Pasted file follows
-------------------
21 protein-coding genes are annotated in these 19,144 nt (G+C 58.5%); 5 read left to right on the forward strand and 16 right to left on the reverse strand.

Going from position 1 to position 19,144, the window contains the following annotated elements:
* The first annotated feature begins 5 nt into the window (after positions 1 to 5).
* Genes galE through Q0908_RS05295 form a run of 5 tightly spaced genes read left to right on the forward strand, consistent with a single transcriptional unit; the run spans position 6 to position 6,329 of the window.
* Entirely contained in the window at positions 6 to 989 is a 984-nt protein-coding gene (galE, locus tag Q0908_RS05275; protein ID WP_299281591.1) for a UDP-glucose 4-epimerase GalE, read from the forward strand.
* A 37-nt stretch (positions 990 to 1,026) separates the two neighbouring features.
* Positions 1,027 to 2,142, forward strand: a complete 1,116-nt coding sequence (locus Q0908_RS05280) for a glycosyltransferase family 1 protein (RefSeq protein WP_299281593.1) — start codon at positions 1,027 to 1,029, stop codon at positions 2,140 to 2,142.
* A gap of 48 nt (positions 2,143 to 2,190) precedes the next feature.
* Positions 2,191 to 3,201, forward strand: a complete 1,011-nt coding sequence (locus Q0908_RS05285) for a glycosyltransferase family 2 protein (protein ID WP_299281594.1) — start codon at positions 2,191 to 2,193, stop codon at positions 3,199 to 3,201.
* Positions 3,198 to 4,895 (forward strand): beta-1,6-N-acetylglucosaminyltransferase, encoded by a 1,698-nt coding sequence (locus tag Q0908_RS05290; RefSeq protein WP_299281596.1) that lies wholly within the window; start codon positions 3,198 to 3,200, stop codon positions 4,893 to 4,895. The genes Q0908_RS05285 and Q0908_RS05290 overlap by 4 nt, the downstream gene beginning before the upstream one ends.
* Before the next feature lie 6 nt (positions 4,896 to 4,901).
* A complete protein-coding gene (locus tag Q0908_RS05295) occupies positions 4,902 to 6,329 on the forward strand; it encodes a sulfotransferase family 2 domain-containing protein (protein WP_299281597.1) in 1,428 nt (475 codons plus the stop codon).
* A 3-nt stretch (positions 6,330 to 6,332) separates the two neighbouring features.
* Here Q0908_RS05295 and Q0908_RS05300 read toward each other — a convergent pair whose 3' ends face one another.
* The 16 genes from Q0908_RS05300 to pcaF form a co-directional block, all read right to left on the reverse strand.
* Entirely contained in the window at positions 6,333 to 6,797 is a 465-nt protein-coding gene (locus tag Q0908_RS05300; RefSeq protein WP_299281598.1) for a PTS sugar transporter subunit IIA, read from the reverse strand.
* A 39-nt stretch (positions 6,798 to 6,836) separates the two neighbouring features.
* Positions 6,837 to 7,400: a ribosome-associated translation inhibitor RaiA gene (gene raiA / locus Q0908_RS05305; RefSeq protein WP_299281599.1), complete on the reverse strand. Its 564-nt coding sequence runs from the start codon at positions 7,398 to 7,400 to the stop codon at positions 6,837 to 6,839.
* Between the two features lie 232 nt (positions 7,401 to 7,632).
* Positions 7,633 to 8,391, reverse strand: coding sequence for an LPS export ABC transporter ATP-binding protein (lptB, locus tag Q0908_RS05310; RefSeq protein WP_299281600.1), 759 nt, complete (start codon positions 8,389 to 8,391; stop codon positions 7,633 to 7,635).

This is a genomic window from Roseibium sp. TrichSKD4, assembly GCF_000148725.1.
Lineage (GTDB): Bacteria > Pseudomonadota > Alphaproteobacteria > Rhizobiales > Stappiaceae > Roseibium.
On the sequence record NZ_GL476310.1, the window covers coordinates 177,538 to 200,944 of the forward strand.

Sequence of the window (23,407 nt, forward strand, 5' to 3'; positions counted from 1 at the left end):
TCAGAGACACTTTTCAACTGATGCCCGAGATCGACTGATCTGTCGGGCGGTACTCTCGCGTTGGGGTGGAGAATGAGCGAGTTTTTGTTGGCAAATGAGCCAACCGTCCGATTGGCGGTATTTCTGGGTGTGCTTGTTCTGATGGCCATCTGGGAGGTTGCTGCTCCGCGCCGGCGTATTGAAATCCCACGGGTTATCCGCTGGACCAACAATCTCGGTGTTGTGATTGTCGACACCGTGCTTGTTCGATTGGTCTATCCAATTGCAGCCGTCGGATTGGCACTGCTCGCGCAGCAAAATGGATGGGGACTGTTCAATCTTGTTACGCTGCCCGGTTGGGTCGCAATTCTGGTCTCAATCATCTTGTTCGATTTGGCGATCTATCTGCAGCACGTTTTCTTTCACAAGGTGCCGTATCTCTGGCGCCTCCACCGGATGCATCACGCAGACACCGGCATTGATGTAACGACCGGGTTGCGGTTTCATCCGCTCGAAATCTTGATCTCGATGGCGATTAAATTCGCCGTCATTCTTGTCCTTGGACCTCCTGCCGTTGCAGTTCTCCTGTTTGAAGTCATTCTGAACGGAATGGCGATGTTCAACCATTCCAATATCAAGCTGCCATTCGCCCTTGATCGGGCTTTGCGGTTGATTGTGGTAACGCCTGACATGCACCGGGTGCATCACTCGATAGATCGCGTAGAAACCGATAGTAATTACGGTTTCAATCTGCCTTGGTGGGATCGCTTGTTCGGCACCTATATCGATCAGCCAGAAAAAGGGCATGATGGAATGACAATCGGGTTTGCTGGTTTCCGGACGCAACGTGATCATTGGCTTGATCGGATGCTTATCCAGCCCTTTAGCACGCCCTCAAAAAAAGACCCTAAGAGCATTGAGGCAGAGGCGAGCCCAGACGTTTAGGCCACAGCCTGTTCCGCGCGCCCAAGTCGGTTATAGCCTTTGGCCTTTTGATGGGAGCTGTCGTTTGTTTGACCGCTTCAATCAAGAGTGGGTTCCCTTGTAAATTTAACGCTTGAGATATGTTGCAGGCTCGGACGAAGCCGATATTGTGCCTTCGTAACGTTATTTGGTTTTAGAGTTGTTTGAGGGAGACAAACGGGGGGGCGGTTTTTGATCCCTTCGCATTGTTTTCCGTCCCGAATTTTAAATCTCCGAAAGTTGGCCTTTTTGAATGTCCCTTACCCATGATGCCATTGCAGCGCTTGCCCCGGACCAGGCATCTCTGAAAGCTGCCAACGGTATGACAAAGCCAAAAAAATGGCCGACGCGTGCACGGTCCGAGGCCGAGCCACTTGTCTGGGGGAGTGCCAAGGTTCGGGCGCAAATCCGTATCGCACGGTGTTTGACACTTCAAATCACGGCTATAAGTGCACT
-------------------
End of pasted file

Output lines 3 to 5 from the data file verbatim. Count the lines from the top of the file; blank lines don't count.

* The first annotated feature begins 5 nt into the window (after positions 1 to 5).
* Genes galE through Q0908_RS05295 form a run of 5 tightly spaced genes read left to right on the forward strand, consistent with a single transcriptional unit; the run spans position 6 to position 6,329 of the window.
* Entirely contained in the window at positions 6 to 989 is a 984-nt protein-coding gene (galE, locus tag Q0908_RS05275; protein ID WP_299281591.1) for a UDP-glucose 4-epimerase GalE, read from the forward strand.